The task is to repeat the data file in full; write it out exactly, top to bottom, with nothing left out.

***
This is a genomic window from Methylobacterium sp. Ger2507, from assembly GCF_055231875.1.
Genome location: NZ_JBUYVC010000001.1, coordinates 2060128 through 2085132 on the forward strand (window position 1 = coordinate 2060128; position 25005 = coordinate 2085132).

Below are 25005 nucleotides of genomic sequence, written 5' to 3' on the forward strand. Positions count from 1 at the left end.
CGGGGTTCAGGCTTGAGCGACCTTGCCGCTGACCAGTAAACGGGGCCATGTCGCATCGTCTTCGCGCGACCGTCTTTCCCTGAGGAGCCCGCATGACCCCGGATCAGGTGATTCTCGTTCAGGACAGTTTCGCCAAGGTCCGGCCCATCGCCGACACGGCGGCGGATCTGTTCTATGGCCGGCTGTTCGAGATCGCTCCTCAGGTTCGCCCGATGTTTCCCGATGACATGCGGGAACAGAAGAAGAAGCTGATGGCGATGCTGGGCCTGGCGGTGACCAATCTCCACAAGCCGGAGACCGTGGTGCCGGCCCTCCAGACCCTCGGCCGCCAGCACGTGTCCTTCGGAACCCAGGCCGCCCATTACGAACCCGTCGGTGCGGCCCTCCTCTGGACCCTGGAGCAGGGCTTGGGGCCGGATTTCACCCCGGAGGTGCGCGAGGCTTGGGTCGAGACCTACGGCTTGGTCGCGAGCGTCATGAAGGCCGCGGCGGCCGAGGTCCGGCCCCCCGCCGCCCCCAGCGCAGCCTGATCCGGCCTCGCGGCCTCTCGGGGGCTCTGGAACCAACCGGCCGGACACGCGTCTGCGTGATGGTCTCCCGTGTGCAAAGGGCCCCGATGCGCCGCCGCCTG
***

This is a genomic window from Methylobacterium sp. Ger2507, from assembly GCF_055231875.1.
Genome location: NZ_JBUYVC010000001.1, coordinates 2060128 through 2085132 on the forward strand (window position 1 = coordinate 2060128; position 25005 = coordinate 2085132).

Below are 25005 nucleotides of genomic sequence, written 5' to 3' on the forward strand. Positions count from 1 at the left end.
CGGGGTTCAGGCTTGAGCGACCTTGCCGCTGACCAGTAAACGGGGCCATGTCGCATCGTCTTCGCGCGACCGTCTTTCCCTGAGGAGCCCGCATGACCCCGGATCAGGTGATTCTCGTTCAGGACAGTTTCGCCAAGGTCCGGCCCATCGCCGACACGGCGGCGGATCTGTTCTATGGCCGGCTGTTCGAGATCGCTCCTCAGGTTCGCCCGATGTTTCCCGATGACATGCGGGAACAGAAGAAGAAGCTGATGGCGATGCTGGGCCTGGCGGTGACCAATCTCCACAAGCCGGAGACCGTGGTGCCGGCCCTCCAGACCCTCGGCCGCCAGCACGTGTCCTTCGGAACCCAGGCCGCCCATTACGAACCCGTCGGTGCGGCCCTCCTCTGGACCCTGGAGCAGGGCTTGGGGCCGGATTTCACCCCGGAGGTGCGCGAGGCTTGGGTCGAGACCTACGGCTTGGTCGCGAGCGTCATGAAGGCCGCGGCGGCCGAGGTCCGGCCCCCCGCCGCCCCCAGCGCAGCCTGATCCGGCCTCGCGGCCTCTCGGGGGCTCTGGAACCAACCGGCCGGACACGCGTCTGCGTGATGGTCTCCCGTGTGCAAAGGGCCCCGATGCGCCGCCGCCTG